Heavy rains, floods in Bulgaria destroy thousands of hectares of wheat, ruin fruit and vegetables

Heavy rains, floods in Bulgaria destroy thousands of hectares of wheat, ruin fruit and vegetables


By Clive Leviev – Sawyer of The Sofia Globe.

About 25 000 hectares of Bulgaria’s wheat have been destroyed by recent heavy rains, ruining about 25 per cent of the expected harvest, while the deluges also have obliterated various fruit and vegetable crops in parts of Bulgaria.

Speaking to public broadcaster Bulgarian National Radio on June 22, at the close of a weekend that followed deadly floods along much of the country’s Black Sea coastal areas, agriculture minister Dimitar Grekov said that most of the affected wheat crops were in the Dobrudhza area.

On June 19, which saw fatal flooding in Varna’s Asparouhovo area as well as in Dobrich and further inland at Veliko Turnovo, Shabla in the Dobrudzha area of Bulgaria’s Black Sea coast was hit by 184 litres a sq m of rain.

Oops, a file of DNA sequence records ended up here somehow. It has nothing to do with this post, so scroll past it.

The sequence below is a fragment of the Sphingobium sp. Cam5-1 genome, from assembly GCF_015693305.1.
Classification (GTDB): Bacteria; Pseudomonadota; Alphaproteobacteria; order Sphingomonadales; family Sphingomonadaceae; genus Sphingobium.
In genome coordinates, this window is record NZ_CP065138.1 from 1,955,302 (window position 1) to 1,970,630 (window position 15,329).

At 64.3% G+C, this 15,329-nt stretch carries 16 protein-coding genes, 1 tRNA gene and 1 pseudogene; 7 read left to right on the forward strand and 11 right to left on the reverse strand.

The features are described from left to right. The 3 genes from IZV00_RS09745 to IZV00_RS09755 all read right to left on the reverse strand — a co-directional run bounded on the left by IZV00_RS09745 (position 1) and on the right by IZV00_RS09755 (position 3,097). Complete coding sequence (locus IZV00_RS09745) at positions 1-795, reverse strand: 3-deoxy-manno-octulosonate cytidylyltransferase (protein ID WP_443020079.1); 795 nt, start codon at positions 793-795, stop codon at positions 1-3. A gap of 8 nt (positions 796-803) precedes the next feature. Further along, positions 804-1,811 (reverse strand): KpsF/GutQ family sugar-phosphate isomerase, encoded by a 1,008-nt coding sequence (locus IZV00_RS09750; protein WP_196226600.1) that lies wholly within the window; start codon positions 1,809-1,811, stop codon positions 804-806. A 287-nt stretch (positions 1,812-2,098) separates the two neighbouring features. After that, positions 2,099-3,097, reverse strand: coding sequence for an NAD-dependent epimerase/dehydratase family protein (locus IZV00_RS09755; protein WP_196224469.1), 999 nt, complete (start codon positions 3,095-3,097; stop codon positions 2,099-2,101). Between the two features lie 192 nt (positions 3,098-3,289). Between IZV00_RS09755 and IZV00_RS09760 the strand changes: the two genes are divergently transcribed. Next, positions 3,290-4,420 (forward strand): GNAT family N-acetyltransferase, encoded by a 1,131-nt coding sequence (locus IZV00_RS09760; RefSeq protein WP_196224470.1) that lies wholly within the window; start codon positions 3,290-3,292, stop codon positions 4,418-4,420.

Ironically, inundation of a quarter of this year’s harvest came just a few days after Grekov had predicted a record harvest of five million tons of grain for bread, a figure which would have been the best for the past eight to nine years.

Now, it seems, grain prices could rise as farmers undertake extra costs to dry wheat to keep its quality from being damaged.

Grekov said that the heavy rains meant that grain should be harvested from the fields as quickly as possible. He said that there was no risk to bread supplies in Bulgaria and the worst-affected by the floods were the producers.

Assessments of damage to crops would be compiled by the time of a scheduled meeting on June 24 of the grain advisory council. Grekov called on farmers to submit declarations of damage to the agriculture ministry’s regional directorates.

Separate reports said that heavy rains had destroyed crops including potatoes and tomatoes, in places up to 70 per cent, in the Rousse area.

Torrential rains had swept away earth, exposing potato crops. One farmer told reporters that he could save only 30 per cent of his potato crop. Much of the crops was blighted and attacked by pests.

About 40 per cent of tomato crops in the Rousse area were reported spoilt, while other crops that had been damaged by deluging rains included garlic, beans and pepper.

Apricots were among fruit crops seriously negatively affected by the heavy rains.

Already, according to local media, fruit growers in the area had been complaining that they could not find people to hire as seasonal labourers to pick fruit because wages were low through a lack of government subsidies.